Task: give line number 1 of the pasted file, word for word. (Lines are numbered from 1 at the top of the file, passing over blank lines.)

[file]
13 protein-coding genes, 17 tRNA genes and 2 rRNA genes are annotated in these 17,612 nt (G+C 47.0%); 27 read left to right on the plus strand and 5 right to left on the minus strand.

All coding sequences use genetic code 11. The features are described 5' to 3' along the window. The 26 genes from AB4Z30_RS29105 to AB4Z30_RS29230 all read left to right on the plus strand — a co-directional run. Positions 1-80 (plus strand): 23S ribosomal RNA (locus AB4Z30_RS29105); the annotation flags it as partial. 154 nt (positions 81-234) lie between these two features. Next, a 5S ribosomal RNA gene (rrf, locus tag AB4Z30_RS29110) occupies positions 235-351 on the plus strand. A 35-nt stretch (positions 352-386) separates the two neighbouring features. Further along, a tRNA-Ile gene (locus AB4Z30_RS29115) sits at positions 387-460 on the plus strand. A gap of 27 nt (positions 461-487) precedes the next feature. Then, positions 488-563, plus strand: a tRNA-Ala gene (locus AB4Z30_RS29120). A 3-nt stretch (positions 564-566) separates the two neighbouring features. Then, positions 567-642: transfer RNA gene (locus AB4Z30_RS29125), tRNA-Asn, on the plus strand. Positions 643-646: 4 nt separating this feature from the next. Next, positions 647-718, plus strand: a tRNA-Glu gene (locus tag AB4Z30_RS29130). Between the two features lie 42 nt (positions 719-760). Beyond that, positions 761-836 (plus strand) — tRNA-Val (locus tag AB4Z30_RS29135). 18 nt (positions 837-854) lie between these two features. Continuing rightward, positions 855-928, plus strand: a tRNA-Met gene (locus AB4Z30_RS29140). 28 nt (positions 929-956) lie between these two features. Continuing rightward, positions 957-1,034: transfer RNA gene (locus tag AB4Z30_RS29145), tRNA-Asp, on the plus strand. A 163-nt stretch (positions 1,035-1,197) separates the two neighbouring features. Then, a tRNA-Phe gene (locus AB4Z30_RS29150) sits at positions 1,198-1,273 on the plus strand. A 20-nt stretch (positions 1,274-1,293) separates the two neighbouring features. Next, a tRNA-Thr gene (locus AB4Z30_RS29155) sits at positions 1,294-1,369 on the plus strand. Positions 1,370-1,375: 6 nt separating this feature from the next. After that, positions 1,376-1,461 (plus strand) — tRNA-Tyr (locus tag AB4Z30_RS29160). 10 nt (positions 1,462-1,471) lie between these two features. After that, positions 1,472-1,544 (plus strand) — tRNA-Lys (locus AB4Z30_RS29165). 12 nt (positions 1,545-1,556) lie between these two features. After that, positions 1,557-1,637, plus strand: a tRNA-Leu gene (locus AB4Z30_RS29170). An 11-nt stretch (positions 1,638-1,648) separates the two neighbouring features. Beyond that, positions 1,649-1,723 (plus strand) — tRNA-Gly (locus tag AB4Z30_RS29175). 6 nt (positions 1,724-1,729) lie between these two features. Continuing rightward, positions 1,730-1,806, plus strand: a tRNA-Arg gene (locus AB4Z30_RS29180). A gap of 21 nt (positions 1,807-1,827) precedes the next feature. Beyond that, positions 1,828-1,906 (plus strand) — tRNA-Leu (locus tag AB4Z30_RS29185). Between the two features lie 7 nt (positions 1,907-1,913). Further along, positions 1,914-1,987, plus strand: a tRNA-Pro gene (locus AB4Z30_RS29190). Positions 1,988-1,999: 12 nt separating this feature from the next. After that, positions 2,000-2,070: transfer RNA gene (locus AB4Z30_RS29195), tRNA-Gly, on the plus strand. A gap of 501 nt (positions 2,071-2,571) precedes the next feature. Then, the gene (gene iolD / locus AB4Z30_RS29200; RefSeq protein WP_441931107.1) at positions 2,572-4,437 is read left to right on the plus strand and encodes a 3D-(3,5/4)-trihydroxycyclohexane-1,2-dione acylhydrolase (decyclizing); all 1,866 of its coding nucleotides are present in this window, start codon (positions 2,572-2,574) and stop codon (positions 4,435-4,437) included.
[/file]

13 protein-coding genes, 17 tRNA genes and 2 rRNA genes are annotated in these 17,612 nt (G+C 47.0%); 27 read left to right on the plus strand and 5 right to left on the minus strand.